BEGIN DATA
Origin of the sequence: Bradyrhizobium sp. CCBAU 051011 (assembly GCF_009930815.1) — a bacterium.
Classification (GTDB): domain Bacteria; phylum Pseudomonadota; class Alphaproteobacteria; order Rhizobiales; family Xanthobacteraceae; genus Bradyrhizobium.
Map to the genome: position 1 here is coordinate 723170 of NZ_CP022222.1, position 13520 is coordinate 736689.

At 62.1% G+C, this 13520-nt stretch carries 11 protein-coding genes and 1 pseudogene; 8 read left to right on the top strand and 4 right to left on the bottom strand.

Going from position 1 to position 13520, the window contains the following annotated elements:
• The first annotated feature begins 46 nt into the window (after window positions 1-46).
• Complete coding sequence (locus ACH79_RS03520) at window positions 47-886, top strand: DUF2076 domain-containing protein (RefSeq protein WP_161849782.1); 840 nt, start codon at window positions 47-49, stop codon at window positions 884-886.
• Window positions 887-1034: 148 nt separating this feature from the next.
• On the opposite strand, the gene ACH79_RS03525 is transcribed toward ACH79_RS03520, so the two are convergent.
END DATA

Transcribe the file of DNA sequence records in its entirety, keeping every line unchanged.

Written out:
Origin of the sequence: Bradyrhizobium sp. CCBAU 051011 (assembly GCF_009930815.1) — a bacterium.
Classification (GTDB): domain Bacteria; phylum Pseudomonadota; class Alphaproteobacteria; order Rhizobiales; family Xanthobacteraceae; genus Bradyrhizobium.
Map to the genome: position 1 here is coordinate 723170 of NZ_CP022222.1, position 13520 is coordinate 736689.

At 62.1% G+C, this 13520-nt stretch carries 11 protein-coding genes and 1 pseudogene; 8 read left to right on the top strand and 4 right to left on the bottom strand.

Going from position 1 to position 13520, the window contains the following annotated elements:
• The first annotated feature begins 46 nt into the window (after window positions 1-46).
• Complete coding sequence (locus ACH79_RS03520) at window positions 47-886, top strand: DUF2076 domain-containing protein (RefSeq protein WP_161849782.1); 840 nt, start codon at window positions 47-49, stop codon at window positions 884-886.
• Window positions 887-1034: 148 nt separating this feature from the next.
• On the opposite strand, the gene ACH79_RS03525 is transcribed toward ACH79_RS03520, so the two are convergent.